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Data Centers Are The Hottest Item In Private Equity

Over the past year, as the economy has grown more tepid, the number of mergers and acquisitions has fallen, but one area that has remained hot continues to be data centers. Last year almost saw a record for private equity purchases of data storage warehouses as the global economy has become more reliant on “the cloud.” 

According to McKinsey, “Data centers are typically owned and operated either by big companies (such as cloud vendors, banks, or telcos) for their own purposes or by co-location companies. The latter lease out the space and typically provide network capacity and power, as well as the cooling equipment that keeps down server temperatures. Tenants bring their own IT equipment. Data centers have attracted the interest of investors, often because of the steady, utility-like cash flows and risk-adjusted yields.1 In 2021, there were 209 data center deals, with an aggregate value of more than $48 billion, up some 40 percent from 2020, when the deals were worth $34 billion. In the first half of 2022, there were 87 deals, with an aggregate value of $24 billion. From 2015 to 2018, private equity buyers accounted for 42 percent of the deal value. Their share increased to 65 percent from 2019 to 2021 and to more than 90 percent in the first half of 2022.” 

The Wall Street Journal reports, “Private-equity firms last year accounted for more than 90% of an estimated $48 billion in global data-center mergers and acquisitions—or roughly $44 billion—up from 66% of a record $49 billion in such global M&A deals in 2021, according to market research firm Synergy Research Group.

Backed by pension funds, sovereign-wealth funds and family offices, the private-equity buyers included a mix of technology, infrastructure and commercial real-estate investors.

As the underlying infrastructure for cloud-based digital tools, data centers support everything from video streaming and online gaming to workplace and remote work enterprise software, 5G networks and Internet-of-Things systems. “These are long-term trends,” said John Dinsdale, Synergy’s chief analyst and research director. “All generate ever-greater amounts of data and need ever-greater data-center capacity,” he said.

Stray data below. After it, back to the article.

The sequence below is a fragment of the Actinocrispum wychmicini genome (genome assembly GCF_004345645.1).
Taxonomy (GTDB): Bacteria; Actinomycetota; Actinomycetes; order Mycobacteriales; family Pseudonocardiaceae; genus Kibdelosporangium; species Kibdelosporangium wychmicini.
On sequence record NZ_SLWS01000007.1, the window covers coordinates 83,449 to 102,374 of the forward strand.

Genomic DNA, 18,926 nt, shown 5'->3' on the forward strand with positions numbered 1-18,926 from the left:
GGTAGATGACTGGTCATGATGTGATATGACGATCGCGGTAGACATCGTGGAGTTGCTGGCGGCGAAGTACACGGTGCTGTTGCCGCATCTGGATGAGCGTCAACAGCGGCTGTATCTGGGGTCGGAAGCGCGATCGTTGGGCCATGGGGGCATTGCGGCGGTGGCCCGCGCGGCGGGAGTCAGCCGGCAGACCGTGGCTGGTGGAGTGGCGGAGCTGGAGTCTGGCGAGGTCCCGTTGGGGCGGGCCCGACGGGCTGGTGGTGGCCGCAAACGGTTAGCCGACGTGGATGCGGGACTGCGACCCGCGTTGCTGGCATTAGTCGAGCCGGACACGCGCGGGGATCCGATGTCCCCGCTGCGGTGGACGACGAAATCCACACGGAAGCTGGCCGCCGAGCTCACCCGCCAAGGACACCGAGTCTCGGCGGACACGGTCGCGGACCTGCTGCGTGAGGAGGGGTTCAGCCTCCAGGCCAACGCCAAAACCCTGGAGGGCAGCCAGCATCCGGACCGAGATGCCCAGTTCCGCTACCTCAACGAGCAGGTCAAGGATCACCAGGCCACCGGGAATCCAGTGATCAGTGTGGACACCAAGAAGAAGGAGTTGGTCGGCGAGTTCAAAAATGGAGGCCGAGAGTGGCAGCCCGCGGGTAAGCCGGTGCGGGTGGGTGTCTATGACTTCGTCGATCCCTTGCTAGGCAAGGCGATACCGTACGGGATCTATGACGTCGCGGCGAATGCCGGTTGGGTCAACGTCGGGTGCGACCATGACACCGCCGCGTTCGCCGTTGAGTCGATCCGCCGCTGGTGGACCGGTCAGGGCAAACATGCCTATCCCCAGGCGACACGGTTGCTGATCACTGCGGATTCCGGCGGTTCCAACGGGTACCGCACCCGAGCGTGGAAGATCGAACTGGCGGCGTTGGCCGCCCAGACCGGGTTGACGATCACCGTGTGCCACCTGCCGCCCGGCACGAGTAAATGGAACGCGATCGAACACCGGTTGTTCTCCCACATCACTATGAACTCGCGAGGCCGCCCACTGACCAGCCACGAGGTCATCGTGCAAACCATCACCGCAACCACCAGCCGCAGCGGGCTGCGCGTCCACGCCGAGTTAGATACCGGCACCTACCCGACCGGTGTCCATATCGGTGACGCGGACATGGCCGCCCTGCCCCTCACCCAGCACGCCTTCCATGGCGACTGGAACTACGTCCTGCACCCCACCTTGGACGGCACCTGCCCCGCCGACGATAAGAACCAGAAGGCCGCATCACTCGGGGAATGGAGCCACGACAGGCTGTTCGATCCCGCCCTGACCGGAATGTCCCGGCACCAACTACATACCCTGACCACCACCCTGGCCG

Over the past year, 10 of the 12 largest data-center acquisition deals involved private buyers, according to Synergy. All told, it said, there were 187 data-center-oriented M&A deals last year.

It’s not only private equity floating on cloud nine. Amazon has been one of the biggest movers and shakers in the industry when it comes to buying and expanding data centers. The Washington Post reported, “Amazon will spend $35 billion over the next two decades to expand its data center business across Virginia, the company announced Friday, adding at least 1,000 jobs to a lucrative industry that has been rapidly growing in the state’s northern suburbs.

If approved by Virginia lawmakers, the tech giant’s cloud-computing arm, Amazon Web Services (AWS), stands to receive up to $140 million in economic incentives from the state and as many as 15 years of additional tax breaks for equipment and software. (Amazon founder Jeff Bezos owns The Washington Post.)

The data center industry has in recent decades ballooned in Northern Virginia, which is home to about 275 data centers and handles at least a third of the world’s online use. Thanks to the region’s dense network connectivity, business-friendly policies and easy access to land and electricity, Ashburn has come to be known as “Data Center Alley.”

Many local officials have touted this growth, saying it increases local tax revenue without adding traffic or requiring much public infrastructure. Data centers, which act as a physical home for cloud computing, contain hundreds or thousands of computer servers in nondescript, highly secure buildings.”

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